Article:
return LAYOUT_TWO;
   }

   @Override
   public RecyclerView.ViewHolder onCreateViewHolder(ViewGroup parent, int viewType) {

      View view =null;
      RecyclerView.ViewHolder viewHolder = null;

      if(viewType==LAYOUT_ONE)
      {
          view = LayoutInflater.from(parent.getContext()).inflate(R.layout.one,parent,false);
          viewHolder = new ViewHolderOne(view);
      }
      else
      {
          view = LayoutInflater.from(parent.getContext()).inflate(R.layout.two,parent,false);
          viewHolder= new ViewHolderTwo(view);
      }

      return viewHolder;
   }

   @Override
   public void onBindViewHolder(RecyclerView.ViewHolder holder, final int position) {

      if(holder.getItemViewType()== LAYOUT_ONE)
      {
            // Typecast Viewholder 
            // Set Viewholder properties 
            // Add any click listener if any 
      }
      else {

        ViewHolderOne vaultItemHolder = (ViewHolderOne) holder;
        vaultItemHolder.name.setText(displayText);
        vaultItemHolder.name.setOnClickListener(new View.OnClickListener() {
           @Override
           public void onClick(View v) {
            .......
           }
         });

       }

   }

  //****************  VIEW HOLDER 1 ******************//

   public class ViewHolderOne extends RecyclerView.ViewHolder {

      public TextView name;

      public ViewHolderOne(View itemView) {
         super(itemView);
         name = (TextView)itemView.findViewById(R.id.displayName);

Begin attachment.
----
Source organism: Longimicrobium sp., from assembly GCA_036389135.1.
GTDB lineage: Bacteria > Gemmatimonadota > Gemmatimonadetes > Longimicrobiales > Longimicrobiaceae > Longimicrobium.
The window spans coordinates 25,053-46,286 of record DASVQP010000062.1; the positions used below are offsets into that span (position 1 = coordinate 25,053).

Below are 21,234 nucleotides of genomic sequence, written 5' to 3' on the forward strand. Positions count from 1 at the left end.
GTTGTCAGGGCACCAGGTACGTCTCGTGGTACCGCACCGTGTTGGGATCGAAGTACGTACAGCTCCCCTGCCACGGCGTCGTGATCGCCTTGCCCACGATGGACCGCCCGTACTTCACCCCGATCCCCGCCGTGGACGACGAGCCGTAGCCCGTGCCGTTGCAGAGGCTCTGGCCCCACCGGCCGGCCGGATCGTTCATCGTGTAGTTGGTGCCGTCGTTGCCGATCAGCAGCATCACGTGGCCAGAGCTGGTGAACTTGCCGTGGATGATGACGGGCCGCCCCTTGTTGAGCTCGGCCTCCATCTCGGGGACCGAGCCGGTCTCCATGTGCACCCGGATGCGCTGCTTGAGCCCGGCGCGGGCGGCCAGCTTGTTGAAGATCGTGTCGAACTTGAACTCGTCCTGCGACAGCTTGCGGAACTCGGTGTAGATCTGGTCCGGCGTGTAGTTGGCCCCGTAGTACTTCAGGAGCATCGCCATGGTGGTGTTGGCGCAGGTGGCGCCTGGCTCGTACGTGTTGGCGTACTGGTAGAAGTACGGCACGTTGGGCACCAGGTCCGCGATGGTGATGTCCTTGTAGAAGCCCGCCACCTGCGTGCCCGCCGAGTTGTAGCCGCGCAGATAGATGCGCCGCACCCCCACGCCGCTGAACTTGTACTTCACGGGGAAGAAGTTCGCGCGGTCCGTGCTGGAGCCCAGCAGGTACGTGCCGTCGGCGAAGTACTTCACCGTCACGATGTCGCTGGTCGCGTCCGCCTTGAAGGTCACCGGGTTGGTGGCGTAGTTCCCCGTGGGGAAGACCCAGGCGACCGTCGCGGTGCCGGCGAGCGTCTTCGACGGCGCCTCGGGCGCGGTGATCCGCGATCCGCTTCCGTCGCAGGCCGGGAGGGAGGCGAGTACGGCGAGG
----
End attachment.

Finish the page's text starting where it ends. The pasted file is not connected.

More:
}
   }


   //****************  VIEW HOLDER 2 ******************//

   public class ViewHolderTwo extends RecyclerView.ViewHolder{

      public ViewHolderTwo(View itemView) {
         super(itemView);

        ..... Do something
      }
   }
}

getItemViewType(int position) is the key

In my opinion,the starting point to create this kind of recyclerView is the knowledge of this method. Since this method is optional to override therefore it is not visible in RecylerView class by default which in turn makes many developers(including me) wonder where to begin. Once you know that this method exists, creating such RecyclerView would be a cakewalk.

Lets see one example to prove my point. If you want to show two layout at alternate positions do this

@Override
public int getItemViewType(int position)
{
   if(position%2==0)       // Even position 
     return LAYOUT_ONE;
   else                   // Odd position 
     return LAYOUT_TWO;
}

Relevant Links:

Check out the project where I have implemented this

13

Yes, it is possible. In your adapter getItemViewType Layout like this ....

  public class MultiViewTypeAdapter extends RecyclerView.Adapter {

        private ArrayList<Model>dataSet;
        Context mContext;
        int total_types;
        MediaPlayer mPlayer;
        private boolean fabStateVolume = false;

        public static class TextTypeViewHolder extends RecyclerView.ViewHolder {

            TextView txtType;
            CardView cardView;

            public TextTypeViewHolder(View itemView) {
                super(itemView);

                this.txtType = (TextView) itemView.findViewById(R.id.type);
                this.cardView = (CardView) itemView.findViewById(R.id.card_view);
            }
        }

        public static class ImageTypeViewHolder extends RecyclerView.ViewHolder {

            TextView txtType;
            ImageView image;

            public ImageTypeViewHolder(View itemView) {
                super(itemView);

                this.txtType = (TextView) itemView.findViewById(R.id.type);
                this.image = (ImageView) itemView.findViewById(R.id.background);
            }
        }

        public static class AudioTypeViewHolder extends RecyclerView.ViewHolder {

            TextView txtType;
            FloatingActionButton fab;

            public AudioTypeViewHolder(View itemView) {
                super(itemView);

                this.txtType = (TextView) itemView.findViewById(R.id.type);
                this.fab = (FloatingActionButton) itemView.findViewById(R.id.fab);